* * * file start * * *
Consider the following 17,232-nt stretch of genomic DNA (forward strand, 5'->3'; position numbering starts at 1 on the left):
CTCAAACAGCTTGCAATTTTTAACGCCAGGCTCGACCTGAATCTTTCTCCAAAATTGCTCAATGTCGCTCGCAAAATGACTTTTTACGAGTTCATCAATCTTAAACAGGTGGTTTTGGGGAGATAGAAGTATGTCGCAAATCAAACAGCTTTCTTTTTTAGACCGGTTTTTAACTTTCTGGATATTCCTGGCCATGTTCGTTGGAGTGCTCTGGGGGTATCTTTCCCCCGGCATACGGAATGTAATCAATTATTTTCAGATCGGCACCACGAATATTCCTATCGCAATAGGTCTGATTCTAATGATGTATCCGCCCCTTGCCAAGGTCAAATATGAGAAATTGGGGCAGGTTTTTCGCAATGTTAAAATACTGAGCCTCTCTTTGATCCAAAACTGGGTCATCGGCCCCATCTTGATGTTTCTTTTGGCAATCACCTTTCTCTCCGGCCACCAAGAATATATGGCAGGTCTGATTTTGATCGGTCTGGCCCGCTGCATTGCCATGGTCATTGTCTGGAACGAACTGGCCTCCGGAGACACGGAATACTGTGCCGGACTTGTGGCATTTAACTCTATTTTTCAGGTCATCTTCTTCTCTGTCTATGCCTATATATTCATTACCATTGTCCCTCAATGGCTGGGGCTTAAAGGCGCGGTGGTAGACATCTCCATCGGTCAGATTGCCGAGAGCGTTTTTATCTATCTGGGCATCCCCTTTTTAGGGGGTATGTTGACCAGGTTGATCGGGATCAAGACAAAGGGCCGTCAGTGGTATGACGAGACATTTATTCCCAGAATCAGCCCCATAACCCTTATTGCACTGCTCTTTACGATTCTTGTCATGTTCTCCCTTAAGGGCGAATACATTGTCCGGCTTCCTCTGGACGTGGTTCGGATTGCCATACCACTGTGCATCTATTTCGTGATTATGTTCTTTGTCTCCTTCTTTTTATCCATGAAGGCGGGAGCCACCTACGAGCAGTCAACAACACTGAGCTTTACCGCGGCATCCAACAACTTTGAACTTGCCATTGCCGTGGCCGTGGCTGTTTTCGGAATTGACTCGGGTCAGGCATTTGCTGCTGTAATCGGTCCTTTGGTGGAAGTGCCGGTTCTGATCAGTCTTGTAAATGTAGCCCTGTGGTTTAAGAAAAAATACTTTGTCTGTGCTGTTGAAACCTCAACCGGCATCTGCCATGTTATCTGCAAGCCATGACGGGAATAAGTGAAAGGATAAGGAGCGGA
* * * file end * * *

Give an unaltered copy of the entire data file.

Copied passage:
Consider the following 17,232-nt stretch of genomic DNA (forward strand, 5'->3'; position numbering starts at 1 on the left):
CTCAAACAGCTTGCAATTTTTAACGCCAGGCTCGACCTGAATCTTTCTCCAAAATTGCTCAATGTCGCTCGCAAAATGACTTTTTACGAGTTCATCAATCTTAAACAGGTGGTTTTGGGGAGATAGAAGTATGTCGCAAATCAAACAGCTTTCTTTTTTAGACCGGTTTTTAACTTTCTGGATATTCCTGGCCATGTTCGTTGGAGTGCTCTGGGGGTATCTTTCCCCCGGCATACGGAATGTAATCAATTATTTTCAGATCGGCACCACGAATATTCCTATCGCAATAGGTCTGATTCTAATGATGTATCCGCCCCTTGCCAAGGTCAAATATGAGAAATTGGGGCAGGTTTTTCGCAATGTTAAAATACTGAGCCTCTCTTTGATCCAAAACTGGGTCATCGGCCCCATCTTGATGTTTCTTTTGGCAATCACCTTTCTCTCCGGCCACCAAGAATATATGGCAGGTCTGATTTTGATCGGTCTGGCCCGCTGCATTGCCATGGTCATTGTCTGGAACGAACTGGCCTCCGGAGACACGGAATACTGTGCCGGACTTGTGGCATTTAACTCTATTTTTCAGGTCATCTTCTTCTCTGTCTATGCCTATATATTCATTACCATTGTCCCTCAATGGCTGGGGCTTAAAGGCGCGGTGGTAGACATCTCCATCGGTCAGATTGCCGAGAGCGTTTTTATCTATCTGGGCATCCCCTTTTTAGGGGGTATGTTGACCAGGTTGATCGGGATCAAGACAAAGGGCCGTCAGTGGTATGACGAGACATTTATTCCCAGAATCAGCCCCATAACCCTTATTGCACTGCTCTTTACGATTCTTGTCATGTTCTCCCTTAAGGGCGAATACATTGTCCGGCTTCCTCTGGACGTGGTTCGGATTGCCATACCACTGTGCATCTATTTCGTGATTATGTTCTTTGTCTCCTTCTTTTTATCCATGAAGGCGGGAGCCACCTACGAGCAGTCAACAACACTGAGCTTTACCGCGGCATCCAACAACTTTGAACTTGCCATTGCCGTGGCCGTGGCTGTTTTCGGAATTGACTCGGGTCAGGCATTTGCTGCTGTAATCGGTCCTTTGGTGGAAGTGCCGGTTCTGATCAGTCTTGTAAATGTAGCCCTGTGGTTTAAGAAAAAATACTTTGTCTGTGCTGTTGAAACCTCAACCGGCATCTGCCATGTTATCTGCAAGCCATGACGGGAATAAGTGAAAGGATAAGGAGCGGA